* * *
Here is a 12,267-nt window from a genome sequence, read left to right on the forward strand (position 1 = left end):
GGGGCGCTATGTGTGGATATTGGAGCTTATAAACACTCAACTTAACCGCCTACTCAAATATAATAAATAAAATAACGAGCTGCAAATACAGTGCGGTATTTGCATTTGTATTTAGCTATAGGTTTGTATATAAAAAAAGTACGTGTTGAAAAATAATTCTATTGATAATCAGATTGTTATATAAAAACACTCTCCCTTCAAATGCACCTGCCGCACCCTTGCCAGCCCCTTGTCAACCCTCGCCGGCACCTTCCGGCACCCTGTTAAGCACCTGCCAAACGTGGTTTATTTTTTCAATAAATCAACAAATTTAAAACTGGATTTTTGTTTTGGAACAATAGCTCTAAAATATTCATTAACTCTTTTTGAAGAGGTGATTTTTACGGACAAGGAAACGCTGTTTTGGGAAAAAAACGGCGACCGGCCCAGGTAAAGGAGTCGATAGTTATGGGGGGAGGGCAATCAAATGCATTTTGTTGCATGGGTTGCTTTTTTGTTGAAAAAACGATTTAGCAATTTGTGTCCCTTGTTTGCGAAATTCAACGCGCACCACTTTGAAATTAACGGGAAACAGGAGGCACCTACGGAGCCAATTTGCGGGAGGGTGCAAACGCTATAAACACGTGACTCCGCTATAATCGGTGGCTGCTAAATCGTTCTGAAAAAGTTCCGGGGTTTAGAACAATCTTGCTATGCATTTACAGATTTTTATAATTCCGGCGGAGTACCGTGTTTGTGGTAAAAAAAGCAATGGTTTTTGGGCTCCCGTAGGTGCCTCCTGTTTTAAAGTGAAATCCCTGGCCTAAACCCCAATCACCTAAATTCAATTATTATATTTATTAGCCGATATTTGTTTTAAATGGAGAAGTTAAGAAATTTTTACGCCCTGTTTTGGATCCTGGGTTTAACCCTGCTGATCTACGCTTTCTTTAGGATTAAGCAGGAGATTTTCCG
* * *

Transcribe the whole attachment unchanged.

Here is a 12,267-nt window from a genome sequence, read left to right on the forward strand (position 1 = left end):
GGGGCGCTATGTGTGGATATTGGAGCTTATAAACACTCAACTTAACCGCCTACTCAAATATAATAAATAAAATAACGAGCTGCAAATACAGTGCGGTATTTGCATTTGTATTTAGCTATAGGTTTGTATATAAAAAAAGTACGTGTTGAAAAATAATTCTATTGATAATCAGATTGTTATATAAAAACACTCTCCCTTCAAATGCACCTGCCGCACCCTTGCCAGCCCCTTGTCAACCCTCGCCGGCACCTTCCGGCACCCTGTTAAGCACCTGCCAAACGTGGTTTATTTTTTCAATAAATCAACAAATTTAAAACTGGATTTTTGTTTTGGAACAATAGCTCTAAAATATTCATTAACTCTTTTTGAAGAGGTGATTTTTACGGACAAGGAAACGCTGTTTTGGGAAAAAAACGGCGACCGGCCCAGGTAAAGGAGTCGATAGTTATGGGGGGAGGGCAATCAAATGCATTTTGTTGCATGGGTTGCTTTTTTGTTGAAAAAACGATTTAGCAATTTGTGTCCCTTGTTTGCGAAATTCAACGCGCACCACTTTGAAATTAACGGGAAACAGGAGGCACCTACGGAGCCAATTTGCGGGAGGGTGCAAACGCTATAAACACGTGACTCCGCTATAATCGGTGGCTGCTAAATCGTTCTGAAAAAGTTCCGGGGTTTAGAACAATCTTGCTATGCATTTACAGATTTTTATAATTCCGGCGGAGTACCGTGTTTGTGGTAAAAAAAGCAATGGTTTTTGGGCTCCCGTAGGTGCCTCCTGTTTTAAAGTGAAATCCCTGGCCTAAACCCCAATCACCTAAATTCAATTATTATATTTATTAGCCGATATTTGTTTTAAATGGAGAAGTTAAGAAATTTTTACGCCCTGTTTTGGATCCTGGGTTTAACCCTGCTGATCTACGCTTTCTTTAGGATTAAGCAGGAGATTTTCCG